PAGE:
Dear reader, it occurs to me that I’ve been focusing a lot on grimdark lately. This blog has become a depressing parade of misunderstood powerful loners raping and killing everything they meet because, duh, they have to because it’s a nasty world out there!* However, I haven’t spent much time writing about fantasy works that don’t involve eleven-foot long bloodrogue swords and multiple orifice violation for funsies.
Let’s fix that.
I’ve just finished reading both collected editions of Linda Medley’s lovely graphic novel series, Castle Waiting. Castle Waiting’s world seems similar to the comic series Fables (which I haven’t read) in concept, if not in tone—a world of fairy tale creatures interacting outside the context of their original stories. The titular castle is the remains of Sleeping Beauty’s castle, which becomes a haven for wayward folk after Beauty wakes up and runs off with her prince. The main storyline follows Lady Jain, a pregnant woman who flees her abusive husband for the safety of the castle. The residents of the castle, all of whom have sought sanctuary there for their own reasons, help Jain settle in and tend to her baby, while keeping up the castle and telling her their own stories of adventure and derring-do.
One of the best aspects of Castle Waiting is Medley’s treatment of women wanderers. Jain’s flight to Castle Waiting isn’t a scary chase, with wolves and rapists and wolfrapists constantly at her heels. Jain meets with both good and bad during her journey to the castle; she enjoys the good (a sweet encounter with the Bremen Town musicians) and overcomes the bad (an encounter with thieving hobbits—guess they fell on hard times in the Shire). It’s the opposite of the grimdark plot, in which a woman alone without a heavy array of weaponry is a walking target and not much else. If the woman lives through her inevitable brutalization and doesn’t become fodder for a son/husband/boyfriend/random male bystander’s manpain, she might get some sweet revenge at some point in the story. However, that’s pretty much the best outcome available. But Medley depicts a woman actually enjoying her existence in the world, still able to express a full range of human emotions and reactions, even after something terrible happened to her.
Jain isn’t an exceptional woman, either. Sister Peace, one of the castle’s inhabitants, is a nun, part of an order of bearded women. Peace’s beard, far from being a curse that has made her miserable because she never can catch the all-important man, has allowed her to see the world (as a young girl, she runs off to join the circus, but alas, her beard isn’t luxuriant enough to make her the star attraction).** Peace’s travels have been longer than Jain’s—she travels specifically because she wants experience, both good and bad. Her need to roam isn’t treated like an aberration or as a reaction to some sort of disappointment. She just is who she is, and she’s allowed to follow her desires and experience the consequences of doing so without ending up showily dead in a ditch.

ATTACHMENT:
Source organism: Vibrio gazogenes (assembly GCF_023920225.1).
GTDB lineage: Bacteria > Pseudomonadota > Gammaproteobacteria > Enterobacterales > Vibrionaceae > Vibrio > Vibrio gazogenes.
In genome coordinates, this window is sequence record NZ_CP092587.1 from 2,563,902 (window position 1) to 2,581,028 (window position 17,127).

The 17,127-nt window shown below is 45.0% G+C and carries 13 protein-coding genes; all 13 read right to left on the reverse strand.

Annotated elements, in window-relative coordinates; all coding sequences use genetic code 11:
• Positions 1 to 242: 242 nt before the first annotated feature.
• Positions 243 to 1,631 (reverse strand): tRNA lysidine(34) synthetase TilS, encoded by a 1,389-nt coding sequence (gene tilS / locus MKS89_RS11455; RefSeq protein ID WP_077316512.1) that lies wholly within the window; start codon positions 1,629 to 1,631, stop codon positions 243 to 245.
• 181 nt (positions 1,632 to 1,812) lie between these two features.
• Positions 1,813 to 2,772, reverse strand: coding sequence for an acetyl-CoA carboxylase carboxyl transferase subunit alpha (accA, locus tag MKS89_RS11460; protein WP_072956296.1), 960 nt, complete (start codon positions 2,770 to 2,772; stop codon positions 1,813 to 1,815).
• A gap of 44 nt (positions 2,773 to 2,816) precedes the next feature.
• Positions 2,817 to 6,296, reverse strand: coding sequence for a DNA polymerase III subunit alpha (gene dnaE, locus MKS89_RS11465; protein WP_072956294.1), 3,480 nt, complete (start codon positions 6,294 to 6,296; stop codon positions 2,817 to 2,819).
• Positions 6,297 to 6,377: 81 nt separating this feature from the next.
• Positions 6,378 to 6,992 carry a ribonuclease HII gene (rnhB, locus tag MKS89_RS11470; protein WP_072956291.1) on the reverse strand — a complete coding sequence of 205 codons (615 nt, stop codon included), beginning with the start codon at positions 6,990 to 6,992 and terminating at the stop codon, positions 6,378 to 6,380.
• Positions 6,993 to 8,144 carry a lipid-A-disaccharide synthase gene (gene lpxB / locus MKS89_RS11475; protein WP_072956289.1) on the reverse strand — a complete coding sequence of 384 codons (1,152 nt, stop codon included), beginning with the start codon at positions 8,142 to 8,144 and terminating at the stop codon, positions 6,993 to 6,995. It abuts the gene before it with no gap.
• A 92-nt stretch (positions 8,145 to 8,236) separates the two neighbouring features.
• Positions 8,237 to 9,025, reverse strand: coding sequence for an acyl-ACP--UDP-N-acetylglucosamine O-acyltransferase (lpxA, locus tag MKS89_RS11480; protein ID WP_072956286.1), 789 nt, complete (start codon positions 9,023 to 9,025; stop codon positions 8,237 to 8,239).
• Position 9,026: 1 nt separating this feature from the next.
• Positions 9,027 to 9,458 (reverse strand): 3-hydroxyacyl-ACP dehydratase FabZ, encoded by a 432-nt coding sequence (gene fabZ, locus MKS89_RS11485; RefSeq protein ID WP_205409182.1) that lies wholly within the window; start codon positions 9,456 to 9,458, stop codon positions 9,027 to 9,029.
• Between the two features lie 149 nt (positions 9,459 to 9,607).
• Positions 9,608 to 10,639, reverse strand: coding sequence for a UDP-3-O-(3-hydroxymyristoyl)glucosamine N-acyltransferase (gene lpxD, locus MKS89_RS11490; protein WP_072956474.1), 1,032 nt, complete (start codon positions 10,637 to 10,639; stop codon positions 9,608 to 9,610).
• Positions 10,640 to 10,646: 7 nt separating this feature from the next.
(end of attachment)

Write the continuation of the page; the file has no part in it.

There’s also plague, booby traps, warfare, and madness, if you really have to have that sort of thing (and, okay, okay, I like those plots too) and some dodgy treatment of gypsies which kind of makes me go huh and also dwarves, which are not treated in a dodgy way at all but as an actual culture***. But most of it centers on the enjoyment of the everyday, especially the everyday that we associate with women–cooking, washing, dying one’s hair. It’s really a haven of a series in the best sort of way.
Note to prospective readers: the second book is available in two versions–get the definitive edition, published in 2013. The earlier version doesn’t contain the complete story.
* Yes, including the Downton Abbey post, although maybe that’s more grimdull than grimdark.
** The star of the first book’s romance is the bearded lady in Peace’s circus, a woman with truly majestic facial hair.
*** Complete with explanation of how dwarf childcare works. Addendum: Although, come to think of it, gypsies are an actual culture and dwarves are not real. No shit, me.